In September 2014, doctors at Sahlgrenska University Hospital in Sweden had a particularly special delivery: the first baby born from a transplanted uterus. Dr. Mats Brannstrom, who once called the idea of a transplanted uterus “mad,” began clinical trials with his colleagues in 2013. Since the first birth in September 2014, the trial has resulted in five live births so far and is serving as the model for other hospitals around the world hoping to follow in their footsteps. And now, Baylor University Medical Center at Dallas is now bringing that possibility to Texas. At the end of January, Baylor announced that they would be the second hospital in the U.S. to begin a clinical trial for uterus transplants.

On February 25, surgeons at the Cleveland Clinic announced that they had performed the first successful uterus transplant in the U.S. As the first U.S. hospital to begin clinical trials, the Cleveland Clinic—like its Swedish counterpart—hopes to give women without uteruses a chance to become pregnant. Similarly, candidates for the Baylor trial are women with absolute uterine factor infertility, or AUI, meaning their uterus is “nonfunctioning or doesn’t exist.”

The Swedish doctors used live donors, preferring donated uteruses that had already been through pregnancy, which they suggested could handle the task of a transplant pregnancy. In a few cases, the donated uteruses came from the patient’s mother, meaning that some babies were born in the same womb their mothers were born in! For the Cleveland trial, they’re opting to use deceased donors because of the complicated surgery, which can take up to eleven hours. The team at Baylor plans to be the first in the world to use uteruses from both live and deceased donors in order to provide the patients with more options.

The viability of uterus transplants opens up questions about the possibility of giving the chance for transgender women and even men to give birth. After the New York Times reported on the Cleveland Clinic beginning their trial of uterus transplants, they received a question about the possibility of male pregnancy. Dr. Rebecca Flyckt, an obstetrician gynecologist and a member of the Cleveland team answered the question for them:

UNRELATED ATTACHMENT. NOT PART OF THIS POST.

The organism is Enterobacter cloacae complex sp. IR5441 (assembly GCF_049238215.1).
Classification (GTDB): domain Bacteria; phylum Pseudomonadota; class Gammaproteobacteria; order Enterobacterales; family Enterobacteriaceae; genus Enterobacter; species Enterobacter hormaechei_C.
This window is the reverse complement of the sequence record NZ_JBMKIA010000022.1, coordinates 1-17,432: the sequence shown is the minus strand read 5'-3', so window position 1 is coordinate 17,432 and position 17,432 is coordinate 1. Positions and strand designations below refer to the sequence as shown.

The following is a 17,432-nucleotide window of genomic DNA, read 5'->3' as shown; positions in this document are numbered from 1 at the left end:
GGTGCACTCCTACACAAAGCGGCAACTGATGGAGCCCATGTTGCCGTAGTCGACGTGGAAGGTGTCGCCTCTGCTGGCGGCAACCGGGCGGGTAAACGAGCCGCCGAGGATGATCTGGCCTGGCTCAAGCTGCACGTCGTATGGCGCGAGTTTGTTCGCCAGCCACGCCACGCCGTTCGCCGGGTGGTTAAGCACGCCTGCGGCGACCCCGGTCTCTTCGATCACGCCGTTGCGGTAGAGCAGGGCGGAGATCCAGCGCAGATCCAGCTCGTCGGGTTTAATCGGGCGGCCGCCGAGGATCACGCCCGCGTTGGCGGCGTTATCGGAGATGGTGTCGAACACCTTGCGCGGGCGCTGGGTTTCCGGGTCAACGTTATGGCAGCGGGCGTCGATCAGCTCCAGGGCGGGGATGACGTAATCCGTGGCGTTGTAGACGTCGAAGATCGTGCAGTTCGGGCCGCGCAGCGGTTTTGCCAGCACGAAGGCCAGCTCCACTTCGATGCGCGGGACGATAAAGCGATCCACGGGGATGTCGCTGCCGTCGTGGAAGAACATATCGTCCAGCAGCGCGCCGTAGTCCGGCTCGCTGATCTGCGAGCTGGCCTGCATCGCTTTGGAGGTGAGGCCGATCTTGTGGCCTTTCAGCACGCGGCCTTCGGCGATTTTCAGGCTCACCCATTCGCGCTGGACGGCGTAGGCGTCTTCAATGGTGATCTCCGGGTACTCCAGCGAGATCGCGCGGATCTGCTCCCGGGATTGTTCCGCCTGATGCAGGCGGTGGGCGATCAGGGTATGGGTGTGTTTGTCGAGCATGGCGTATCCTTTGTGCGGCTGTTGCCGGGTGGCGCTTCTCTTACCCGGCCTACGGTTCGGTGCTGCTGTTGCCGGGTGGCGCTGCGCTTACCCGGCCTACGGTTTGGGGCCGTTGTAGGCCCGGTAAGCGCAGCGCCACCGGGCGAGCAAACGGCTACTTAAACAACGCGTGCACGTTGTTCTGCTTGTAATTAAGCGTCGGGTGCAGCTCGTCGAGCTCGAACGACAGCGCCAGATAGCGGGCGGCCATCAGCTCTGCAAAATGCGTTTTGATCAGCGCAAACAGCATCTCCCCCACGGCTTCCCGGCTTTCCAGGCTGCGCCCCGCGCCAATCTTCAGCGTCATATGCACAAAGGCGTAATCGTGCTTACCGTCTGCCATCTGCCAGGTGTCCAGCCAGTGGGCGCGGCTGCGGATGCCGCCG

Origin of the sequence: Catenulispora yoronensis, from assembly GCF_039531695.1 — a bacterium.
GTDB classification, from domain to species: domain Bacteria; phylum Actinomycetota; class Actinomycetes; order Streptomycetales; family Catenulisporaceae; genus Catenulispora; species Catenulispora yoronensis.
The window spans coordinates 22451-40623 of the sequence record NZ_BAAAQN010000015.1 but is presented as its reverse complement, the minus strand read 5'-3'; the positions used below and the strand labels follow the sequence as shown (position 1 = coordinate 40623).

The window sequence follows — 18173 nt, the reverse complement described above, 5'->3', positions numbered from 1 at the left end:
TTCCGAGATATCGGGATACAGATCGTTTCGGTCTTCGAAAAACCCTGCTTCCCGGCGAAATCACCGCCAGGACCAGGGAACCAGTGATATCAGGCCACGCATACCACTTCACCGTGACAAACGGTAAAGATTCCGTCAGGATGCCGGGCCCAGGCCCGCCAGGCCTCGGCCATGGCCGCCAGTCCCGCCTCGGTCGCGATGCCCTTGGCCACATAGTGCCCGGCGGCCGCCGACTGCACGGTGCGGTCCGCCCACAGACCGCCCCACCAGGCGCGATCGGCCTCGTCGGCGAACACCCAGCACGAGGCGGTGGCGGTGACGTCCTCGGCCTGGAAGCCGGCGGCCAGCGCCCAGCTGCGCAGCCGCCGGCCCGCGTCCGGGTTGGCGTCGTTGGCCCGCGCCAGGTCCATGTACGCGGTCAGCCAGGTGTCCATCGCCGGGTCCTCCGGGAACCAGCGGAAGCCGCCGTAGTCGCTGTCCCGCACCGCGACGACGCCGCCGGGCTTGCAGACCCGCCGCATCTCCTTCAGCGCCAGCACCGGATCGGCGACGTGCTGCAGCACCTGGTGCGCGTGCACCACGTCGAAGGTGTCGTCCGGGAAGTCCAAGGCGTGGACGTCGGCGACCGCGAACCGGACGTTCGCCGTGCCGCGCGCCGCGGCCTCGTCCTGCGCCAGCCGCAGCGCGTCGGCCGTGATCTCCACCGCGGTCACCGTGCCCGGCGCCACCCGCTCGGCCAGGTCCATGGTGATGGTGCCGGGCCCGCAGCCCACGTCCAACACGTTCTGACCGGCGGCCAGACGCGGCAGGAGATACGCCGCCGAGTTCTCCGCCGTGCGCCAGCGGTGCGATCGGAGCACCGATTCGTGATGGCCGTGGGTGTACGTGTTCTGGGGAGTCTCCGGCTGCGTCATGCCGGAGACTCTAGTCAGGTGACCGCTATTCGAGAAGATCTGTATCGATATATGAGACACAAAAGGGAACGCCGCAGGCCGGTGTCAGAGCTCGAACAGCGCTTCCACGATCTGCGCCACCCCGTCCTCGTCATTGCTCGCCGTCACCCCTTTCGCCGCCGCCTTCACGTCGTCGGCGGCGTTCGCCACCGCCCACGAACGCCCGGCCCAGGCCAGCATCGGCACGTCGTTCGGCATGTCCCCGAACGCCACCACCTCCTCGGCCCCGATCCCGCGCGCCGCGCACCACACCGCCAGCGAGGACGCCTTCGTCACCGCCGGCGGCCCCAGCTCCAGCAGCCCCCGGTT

Although theoretically this would be possible, it would be a huge surgical and endocrinologic undertaking and involve not just the creation of a vagina but also surgical reconstruction of the whole pelvis by someone skilled in transgender surgery. After this procedure and the grafting of a donor uterus, a complex hormone regimen would be required to support a pregnancy prior to and after embryo transfer (although this could be done, as we provide similar hormone regimens to menopausal women to support a pregnancy). The interesting thing is that these embryos would be created using the patient’s sperm (rather than eggs as in our protocol) and a partner or donor’s eggs. This sperm would have had to be frozen prior to their transgender surgery, which people are doing more routinely now.

In short, uterus transplants could be performed on men with a few extra adjustments. But so far Baylor’s medical team is limiting their trial to cisgender women with working ovaries. Although the question was about men, Flyckt noted that she expected interest from the transgender community—and rightfully so. Afterall, the first known uterus transplant surgery took place in 1931, on Lili Elbe, the transgender artist the movie The Danish Girl is based on. Elbe’s transplant didn’t end successfully, and she died three months after her surgery when her body rejected the uterus. It wasn’t until the sixties, decades after her death, that immunosuppressant drugs—which prevent the body’s immune system from rejecting a transplant—became widely used.